Community Presbyterian Church and its leadership were eager and generous to lend a helping hand and a larger venue for The Engaged Brains Project training sessions, since the church has a dementia care ministry with a monthly support group already in place.

“Under the leadership of Dr. Sullivan, the stage has now been set for every possible facet of our community to be supportive of those living with dementia and for their care partners,” says Rebecca Ainslie, RN and facilitator at Community Presbyterian. “We are extremely fortunate to be provided with opportunities and prepared to show bold compassion to persons with the day-to-day challenges of brain change. My personal hope is that we will all be inspired to contribute in some way to the momentum of the project by increasing awareness, education, care, funding and especially the assurance that ‘you are not alone.’”

One Pinehurst resident, Bonnie Becker-Jones, is excited to be involved and knows firsthand about the isolation factor dementia can bring, having been diagnosed last July. “The stigma regarding this disease has created a challenge to my relationships with family and friends,” she says. “Any programs aimed at educating people about this disease are essential to improve the social lives of those affected.”

The Engaged Brains Project also received the endorsement of the Dementia Alliance of North Carolina, a statewide nonprofit dedicated to serving families living with dementia with comfort, assistance, resources and education.

“We are thrilled to partner with The Engaged Brains Project through The Foundation of FirstHealth,” says Heather Hooper, executive director of Dementia Alliance of North Carolina. “By fostering a community-wide, person-centered approach to dementia education and care, we are not only transforming lives but also setting a new standard in what it means to be dementia friendly. We are excited to see the profound impact this project will have on the Moore County community and beyond, as we work together to reduce stigma, enhance early diagnosis, and improve care through radical engagement and comprehensive training.”

The Engaged Brains Project participants may choose varying levels of involvement from dementia champion, ally, informed, or even just a friend level by making a tax-deductible donation to The Foundation of FirstHealth’s NeuroCARE Fund. Champions will commit to trainings with Snow’s Positive Approach to Care® team in both Hillsborough and Pinehurst to be a certified trainer whose knowledge can then be shared with future mentees in a community sector of their choosing, like healthcare, banking or the arts throughout the upcoming year. Sullivan will also lead monthly champion meetings and trainings for project participants, where dementia care is available and provided by trained volunteers.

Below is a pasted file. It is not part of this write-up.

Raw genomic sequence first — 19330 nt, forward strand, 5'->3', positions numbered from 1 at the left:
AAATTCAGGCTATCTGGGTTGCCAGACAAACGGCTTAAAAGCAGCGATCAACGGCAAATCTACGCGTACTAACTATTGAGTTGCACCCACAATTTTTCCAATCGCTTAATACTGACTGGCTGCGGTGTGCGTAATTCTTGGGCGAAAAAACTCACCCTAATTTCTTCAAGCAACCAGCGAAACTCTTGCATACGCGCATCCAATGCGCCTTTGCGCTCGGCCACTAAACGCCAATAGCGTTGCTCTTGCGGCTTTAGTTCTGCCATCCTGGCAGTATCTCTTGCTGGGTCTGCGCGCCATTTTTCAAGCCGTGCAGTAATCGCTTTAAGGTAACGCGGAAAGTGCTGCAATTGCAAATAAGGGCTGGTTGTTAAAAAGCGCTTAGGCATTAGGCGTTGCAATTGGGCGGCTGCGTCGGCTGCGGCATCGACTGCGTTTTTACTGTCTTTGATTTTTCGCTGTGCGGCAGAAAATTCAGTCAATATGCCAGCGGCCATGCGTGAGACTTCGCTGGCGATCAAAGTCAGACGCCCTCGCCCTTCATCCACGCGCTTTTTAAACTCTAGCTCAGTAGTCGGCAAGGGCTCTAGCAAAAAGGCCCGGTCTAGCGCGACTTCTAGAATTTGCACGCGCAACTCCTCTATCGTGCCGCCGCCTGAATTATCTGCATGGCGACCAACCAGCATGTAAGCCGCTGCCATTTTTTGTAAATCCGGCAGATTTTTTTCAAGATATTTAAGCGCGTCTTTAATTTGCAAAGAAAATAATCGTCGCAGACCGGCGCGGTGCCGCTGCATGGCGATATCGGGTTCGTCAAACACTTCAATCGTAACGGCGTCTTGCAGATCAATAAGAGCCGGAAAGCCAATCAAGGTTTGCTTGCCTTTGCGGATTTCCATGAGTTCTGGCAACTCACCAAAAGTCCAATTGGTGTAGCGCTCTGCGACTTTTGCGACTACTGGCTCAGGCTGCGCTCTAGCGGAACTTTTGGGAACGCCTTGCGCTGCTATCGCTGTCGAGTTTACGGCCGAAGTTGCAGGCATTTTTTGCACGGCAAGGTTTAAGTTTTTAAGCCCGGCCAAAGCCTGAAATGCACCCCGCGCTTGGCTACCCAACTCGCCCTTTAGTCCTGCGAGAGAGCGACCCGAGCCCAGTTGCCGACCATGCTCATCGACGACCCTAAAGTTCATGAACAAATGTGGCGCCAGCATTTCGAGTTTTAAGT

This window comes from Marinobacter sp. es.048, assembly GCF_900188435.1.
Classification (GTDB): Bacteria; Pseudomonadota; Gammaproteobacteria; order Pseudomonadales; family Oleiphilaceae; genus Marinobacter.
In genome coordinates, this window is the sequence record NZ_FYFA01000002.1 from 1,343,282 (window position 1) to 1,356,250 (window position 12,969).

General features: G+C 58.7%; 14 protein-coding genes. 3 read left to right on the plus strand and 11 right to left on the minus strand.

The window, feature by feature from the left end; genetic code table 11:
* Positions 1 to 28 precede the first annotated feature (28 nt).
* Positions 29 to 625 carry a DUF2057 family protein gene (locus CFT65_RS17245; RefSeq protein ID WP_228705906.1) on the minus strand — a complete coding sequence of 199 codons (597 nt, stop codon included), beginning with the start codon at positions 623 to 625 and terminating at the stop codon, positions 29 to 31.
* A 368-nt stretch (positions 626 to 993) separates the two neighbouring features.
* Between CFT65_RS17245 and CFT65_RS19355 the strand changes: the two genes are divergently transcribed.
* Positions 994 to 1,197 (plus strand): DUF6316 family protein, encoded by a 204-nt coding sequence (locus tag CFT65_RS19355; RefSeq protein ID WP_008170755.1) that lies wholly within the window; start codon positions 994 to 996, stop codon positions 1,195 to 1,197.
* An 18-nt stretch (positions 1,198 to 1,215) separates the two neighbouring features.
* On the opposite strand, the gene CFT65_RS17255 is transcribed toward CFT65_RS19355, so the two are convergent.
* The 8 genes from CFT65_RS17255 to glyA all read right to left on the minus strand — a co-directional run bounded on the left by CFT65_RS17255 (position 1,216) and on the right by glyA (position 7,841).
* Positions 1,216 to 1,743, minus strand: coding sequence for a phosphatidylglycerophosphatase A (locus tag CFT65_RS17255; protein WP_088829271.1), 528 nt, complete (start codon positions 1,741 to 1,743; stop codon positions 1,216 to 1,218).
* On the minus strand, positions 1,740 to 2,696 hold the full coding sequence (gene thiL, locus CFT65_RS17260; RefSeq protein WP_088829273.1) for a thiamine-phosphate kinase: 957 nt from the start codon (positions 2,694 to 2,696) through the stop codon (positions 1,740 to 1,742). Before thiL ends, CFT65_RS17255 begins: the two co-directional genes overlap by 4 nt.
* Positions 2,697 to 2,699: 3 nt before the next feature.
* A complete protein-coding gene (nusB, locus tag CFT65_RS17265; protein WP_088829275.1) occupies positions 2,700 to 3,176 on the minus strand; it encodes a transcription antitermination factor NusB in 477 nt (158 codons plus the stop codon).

“We are determined to raise the standard of care locally and make our efforts last far into the future,” Sullivan says. “I can’t wait to show the world what we can do through the power of community and philanthropy.”

Snow adds, “Please become knowledgeable and gain skills, so that you can help make a difference. We are beyond thrilled to be able to be a part of building a competent care community through The Engaged Brains Project and are eager to get started — please come join us.”

For more information or to register for the June information sessions, visit www.TheEngagedBrainsProject.com, email [email protected] or call 833-423-9237.

Feature photo: Occupational therapist Teepa Snow, left, and board-certified neuropsychologist Karen Sullivan are excited to join forces and bring a new community dementia initiative in The Engaged Brains Project to Moore County made possible by the philanthropy of The Foundation of FirstHealth.

Contributed/Courtesy photo.